Why Focusing On Orgasm Too Much Can Actually Be Bad For Your Sex Life

Ashley Batz/Bustle

Each year, July 31 marks what is possibly the sexiest holiday of the year: National Orgasm Day. But, while orgasms are certainly a wonderful thing worth celebrating any day of the year, it can actually be harmful if we as a society put too much emphasis on orgasm. Treating climax as the end-all-be-all goal of sex completely diminishes the value and power of pleasure and intimacy as a whole — not to mention it alienates anyone who struggles to reach orgasm, or can't orgasm at all. The truth? You don't need to climax in order to have an amazing sex life.

"Great sex involves presence, exploration, discovery, and communication — [and] orgasm doesn’t require any of those things," intimacy expert Miyoko Rifkin tells Bustle. "Being focused on orgasm can cause large holes in our intimacy, create distance between us, and leave one or both of us not fully satisfied. While we will still reap the benefits of orgasm on a[n] anatomical level, we might be doing more harm than good to our long-term relationships."

Having an orgasm can be a fun, pleasurable side effect of a great sexual experience — and there's no shame in striving to have lots of orgasms in your own sex life — but if you think of orgasm-less sex as inherently disappointing (or even worse, as a waste of time) that can be very detrimental to your sex life. According to Rifkin, if you're aiming to have great sex, your focus should be on pleasure, not just climax.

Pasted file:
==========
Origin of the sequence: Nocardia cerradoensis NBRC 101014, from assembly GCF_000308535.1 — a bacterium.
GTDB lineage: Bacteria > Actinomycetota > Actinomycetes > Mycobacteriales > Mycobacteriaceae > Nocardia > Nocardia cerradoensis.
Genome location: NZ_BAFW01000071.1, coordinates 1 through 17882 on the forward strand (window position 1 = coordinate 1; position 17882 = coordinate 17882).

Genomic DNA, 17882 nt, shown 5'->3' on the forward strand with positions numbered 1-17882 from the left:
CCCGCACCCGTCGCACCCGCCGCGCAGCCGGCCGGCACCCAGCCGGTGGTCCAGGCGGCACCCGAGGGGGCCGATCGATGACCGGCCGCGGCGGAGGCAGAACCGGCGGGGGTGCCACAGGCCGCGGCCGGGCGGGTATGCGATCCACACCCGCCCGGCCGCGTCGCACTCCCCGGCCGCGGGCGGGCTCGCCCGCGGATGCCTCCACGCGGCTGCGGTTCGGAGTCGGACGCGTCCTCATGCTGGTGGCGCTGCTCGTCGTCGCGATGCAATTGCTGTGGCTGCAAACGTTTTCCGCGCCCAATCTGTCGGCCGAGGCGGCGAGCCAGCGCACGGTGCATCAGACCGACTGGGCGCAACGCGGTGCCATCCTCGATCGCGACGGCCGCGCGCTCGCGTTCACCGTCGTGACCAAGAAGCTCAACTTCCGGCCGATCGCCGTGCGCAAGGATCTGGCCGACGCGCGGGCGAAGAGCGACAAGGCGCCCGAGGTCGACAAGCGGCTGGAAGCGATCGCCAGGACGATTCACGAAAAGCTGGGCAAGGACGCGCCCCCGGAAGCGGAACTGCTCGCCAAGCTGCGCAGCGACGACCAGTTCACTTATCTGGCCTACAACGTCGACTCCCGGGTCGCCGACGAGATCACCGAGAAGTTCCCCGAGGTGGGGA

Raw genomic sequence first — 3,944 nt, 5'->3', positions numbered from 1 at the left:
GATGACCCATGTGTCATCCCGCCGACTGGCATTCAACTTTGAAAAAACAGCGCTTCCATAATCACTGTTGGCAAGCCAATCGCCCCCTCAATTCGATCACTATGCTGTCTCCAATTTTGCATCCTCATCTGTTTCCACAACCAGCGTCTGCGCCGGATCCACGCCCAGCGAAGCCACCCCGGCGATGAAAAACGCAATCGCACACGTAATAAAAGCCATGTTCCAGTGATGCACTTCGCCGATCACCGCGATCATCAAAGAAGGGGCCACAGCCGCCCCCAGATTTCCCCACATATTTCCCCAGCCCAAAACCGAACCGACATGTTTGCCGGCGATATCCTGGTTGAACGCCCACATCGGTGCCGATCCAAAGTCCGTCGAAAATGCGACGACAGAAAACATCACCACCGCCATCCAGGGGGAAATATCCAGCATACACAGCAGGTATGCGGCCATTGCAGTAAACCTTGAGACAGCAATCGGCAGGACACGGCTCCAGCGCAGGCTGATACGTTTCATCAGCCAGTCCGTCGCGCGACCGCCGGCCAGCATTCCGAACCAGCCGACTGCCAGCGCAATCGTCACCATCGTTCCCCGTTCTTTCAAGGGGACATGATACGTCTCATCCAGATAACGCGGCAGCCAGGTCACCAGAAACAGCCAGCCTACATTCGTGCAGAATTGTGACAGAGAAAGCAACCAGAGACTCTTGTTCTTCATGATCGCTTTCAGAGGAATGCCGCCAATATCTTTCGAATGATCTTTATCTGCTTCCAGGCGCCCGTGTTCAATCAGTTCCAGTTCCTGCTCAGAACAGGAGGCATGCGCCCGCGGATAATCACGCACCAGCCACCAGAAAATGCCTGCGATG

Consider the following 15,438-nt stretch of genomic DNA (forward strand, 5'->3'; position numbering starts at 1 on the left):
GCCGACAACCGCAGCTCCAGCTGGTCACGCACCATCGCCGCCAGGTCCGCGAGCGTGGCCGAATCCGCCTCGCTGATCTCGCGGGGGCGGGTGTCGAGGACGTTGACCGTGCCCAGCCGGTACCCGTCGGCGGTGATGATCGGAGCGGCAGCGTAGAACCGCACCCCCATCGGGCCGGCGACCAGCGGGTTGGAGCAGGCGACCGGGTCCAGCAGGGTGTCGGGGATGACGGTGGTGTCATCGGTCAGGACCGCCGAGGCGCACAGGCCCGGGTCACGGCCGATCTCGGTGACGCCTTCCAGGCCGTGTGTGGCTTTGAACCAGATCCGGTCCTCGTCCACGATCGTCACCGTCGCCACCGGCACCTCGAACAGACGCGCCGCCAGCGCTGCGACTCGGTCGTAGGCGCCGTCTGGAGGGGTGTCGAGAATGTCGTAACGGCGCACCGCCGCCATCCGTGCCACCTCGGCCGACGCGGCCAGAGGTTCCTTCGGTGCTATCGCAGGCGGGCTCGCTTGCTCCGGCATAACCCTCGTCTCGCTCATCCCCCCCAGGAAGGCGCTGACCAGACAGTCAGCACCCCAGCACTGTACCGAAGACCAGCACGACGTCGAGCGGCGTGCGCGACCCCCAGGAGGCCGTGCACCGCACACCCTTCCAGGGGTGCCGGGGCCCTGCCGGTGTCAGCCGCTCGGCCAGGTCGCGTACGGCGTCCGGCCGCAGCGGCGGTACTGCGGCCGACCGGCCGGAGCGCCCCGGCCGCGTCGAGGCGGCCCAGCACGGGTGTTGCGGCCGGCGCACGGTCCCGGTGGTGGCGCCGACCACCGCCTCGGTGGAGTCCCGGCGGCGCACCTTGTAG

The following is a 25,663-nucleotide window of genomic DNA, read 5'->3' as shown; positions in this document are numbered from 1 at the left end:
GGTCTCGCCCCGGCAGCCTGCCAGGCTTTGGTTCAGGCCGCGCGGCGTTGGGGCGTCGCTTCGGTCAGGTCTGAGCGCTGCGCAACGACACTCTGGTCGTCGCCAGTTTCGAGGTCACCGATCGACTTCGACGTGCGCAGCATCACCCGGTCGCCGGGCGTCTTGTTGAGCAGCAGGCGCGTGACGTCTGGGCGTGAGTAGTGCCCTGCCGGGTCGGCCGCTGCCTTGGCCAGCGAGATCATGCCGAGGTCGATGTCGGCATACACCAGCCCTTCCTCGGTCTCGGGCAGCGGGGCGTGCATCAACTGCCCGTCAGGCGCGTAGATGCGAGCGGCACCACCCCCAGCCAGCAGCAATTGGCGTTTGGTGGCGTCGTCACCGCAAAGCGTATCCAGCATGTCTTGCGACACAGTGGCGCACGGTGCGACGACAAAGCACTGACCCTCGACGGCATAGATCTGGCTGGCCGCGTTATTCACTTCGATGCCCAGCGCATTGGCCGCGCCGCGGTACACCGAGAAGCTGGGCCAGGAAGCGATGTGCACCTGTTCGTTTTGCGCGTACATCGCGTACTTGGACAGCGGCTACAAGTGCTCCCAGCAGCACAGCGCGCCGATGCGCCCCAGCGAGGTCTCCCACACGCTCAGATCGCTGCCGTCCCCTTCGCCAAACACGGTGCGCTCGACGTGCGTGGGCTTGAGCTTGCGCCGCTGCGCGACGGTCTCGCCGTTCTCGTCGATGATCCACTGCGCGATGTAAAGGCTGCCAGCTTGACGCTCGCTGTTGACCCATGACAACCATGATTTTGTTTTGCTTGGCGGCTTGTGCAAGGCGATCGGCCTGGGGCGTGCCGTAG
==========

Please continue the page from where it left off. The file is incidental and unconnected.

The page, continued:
"How often do you touch your partner for the sake of pleasure, versus orgasm?" Rifkin asks. "How many minutes of your intimate time is dedicated solely to touch and sensation rather than friction? How often do you engage in play that is only for the benefit of one of your sensory pleasures? True intimacy comes when your partner trusts you with not only their bodies, but their pleasure. Touching them for the sake of their pleasure instead of yours speaks volumes."

How Sex Is Different When Climax Isn't The Only Focus

Ashley Batz/Bustle

So how does sex change when pleasure — not orgasm — is the goal? Even if you're *technically* having sex in exactly the same way, the experience can still feel totally different if you decide to make orgasms an after-thought.

"Sex is more carefree and truly enjoyable when you don't put pressure on either party to have to 'achieve' an orgasm," Bethany Ricciardi, sex educator and relationship expert with Too Timid "The Romance Company," tells Bustle. "If you've experienced the pressure before you'll understand how it takes all the fun away from having sex with someone. If someone is saying [things like] 'how can I make you come?' 'are you going to come?' 'have you come yet?,' not only does it ruin the moment, but then all you're thinking about is, 'am I?' or 'how can I faster?' when really you should be enjoying the visual stimulation in front of you and the sexy intercourse."

Of course, it's totally natural to want your partner to experience the wonders of an orgasm, but if either partner feels too much pressure to perform sexually and reach that "end goal," it can be a serious mood-killer. When you decide to focus on your partner's (and your own) pleasure as a whole instead of thinking of each touch or kiss as a means to an end, sex can actually get hotter — because too much pressure to orgasm can make it difficult to experience pleasure and savor each moment.

Why You Should Stop Stressing About Having — Or Not Having — An Orgasm

Ashley Batz/Bustle

For many folks — and particularly for many women — reaching orgasm isn't easy, or even possible. According to a 2014 study published in the Journal of Sexual Medicine, women only orgasm around 63 percent of the time with a familiar partner, and finish even less frequently (40 percent of the time) during casual sex. On the flip side, a recent study published in the journal Archives of Sexual Behavior found that 95 percent of heterosexual men orgasm "usually-to-always" when with a partner. Though it's important to note that there are many men who struggle with arousal and orgasm, it's nonetheless clear that the orgasm gap is very real: straight men are getting off more than straight women.